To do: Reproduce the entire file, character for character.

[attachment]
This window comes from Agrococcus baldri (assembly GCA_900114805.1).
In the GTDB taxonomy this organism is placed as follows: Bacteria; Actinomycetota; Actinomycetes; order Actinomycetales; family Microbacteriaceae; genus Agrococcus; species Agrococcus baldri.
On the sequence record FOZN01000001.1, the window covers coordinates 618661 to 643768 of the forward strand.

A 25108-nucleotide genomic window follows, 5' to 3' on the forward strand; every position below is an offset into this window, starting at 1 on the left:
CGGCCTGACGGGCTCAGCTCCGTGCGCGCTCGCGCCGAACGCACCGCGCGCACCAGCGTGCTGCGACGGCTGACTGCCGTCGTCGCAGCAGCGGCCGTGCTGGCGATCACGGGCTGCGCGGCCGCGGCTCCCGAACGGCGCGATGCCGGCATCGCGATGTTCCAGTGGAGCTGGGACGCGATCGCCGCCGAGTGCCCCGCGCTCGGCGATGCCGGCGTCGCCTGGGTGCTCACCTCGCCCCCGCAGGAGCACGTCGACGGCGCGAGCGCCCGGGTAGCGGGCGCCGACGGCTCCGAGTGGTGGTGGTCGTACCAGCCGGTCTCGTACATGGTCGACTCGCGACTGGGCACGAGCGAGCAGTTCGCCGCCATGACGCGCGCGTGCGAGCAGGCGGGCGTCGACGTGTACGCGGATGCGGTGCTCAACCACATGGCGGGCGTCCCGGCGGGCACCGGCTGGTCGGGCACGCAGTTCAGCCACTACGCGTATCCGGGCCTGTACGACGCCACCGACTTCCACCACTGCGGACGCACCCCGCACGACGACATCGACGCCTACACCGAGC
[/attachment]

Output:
This window comes from Agrococcus baldri (assembly GCA_900114805.1).
In the GTDB taxonomy this organism is placed as follows: Bacteria; Actinomycetota; Actinomycetes; order Actinomycetales; family Microbacteriaceae; genus Agrococcus; species Agrococcus baldri.
On the sequence record FOZN01000001.1, the window covers coordinates 618661 to 643768 of the forward strand.

A 25108-nucleotide genomic window follows, 5' to 3' on the forward strand; every position below is an offset into this window, starting at 1 on the left:
CGGCCTGACGGGCTCAGCTCCGTGCGCGCTCGCGCCGAACGCACCGCGCGCACCAGCGTGCTGCGACGGCTGACTGCCGTCGTCGCAGCAGCGGCCGTGCTGGCGATCACGGGCTGCGCGGCCGCGGCTCCCGAACGGCGCGATGCCGGCATCGCGATGTTCCAGTGGAGCTGGGACGCGATCGCCGCCGAGTGCCCCGCGCTCGGCGATGCCGGCGTCGCCTGGGTGCTCACCTCGCCCCCGCAGGAGCACGTCGACGGCGCGAGCGCCCGGGTAGCGGGCGCCGACGGCTCCGAGTGGTGGTGGTCGTACCAGCCGGTCTCGTACATGGTCGACTCGCGACTGGGCACGAGCGAGCAGTTCGCCGCCATGACGCGCGCGTGCGAGCAGGCGGGCGTCGACGTGTACGCGGATGCGGTGCTCAACCACATGGCGGGCGTCCCGGCGGGCACCGGCTGGTCGGGCACGCAGTTCAGCCACTACGCGTATCCGGGCCTGTACGACGCCACCGACTTCCACCACTGCGGACGCACCCCGCACGACGACATCGACGCCTACACCGAGC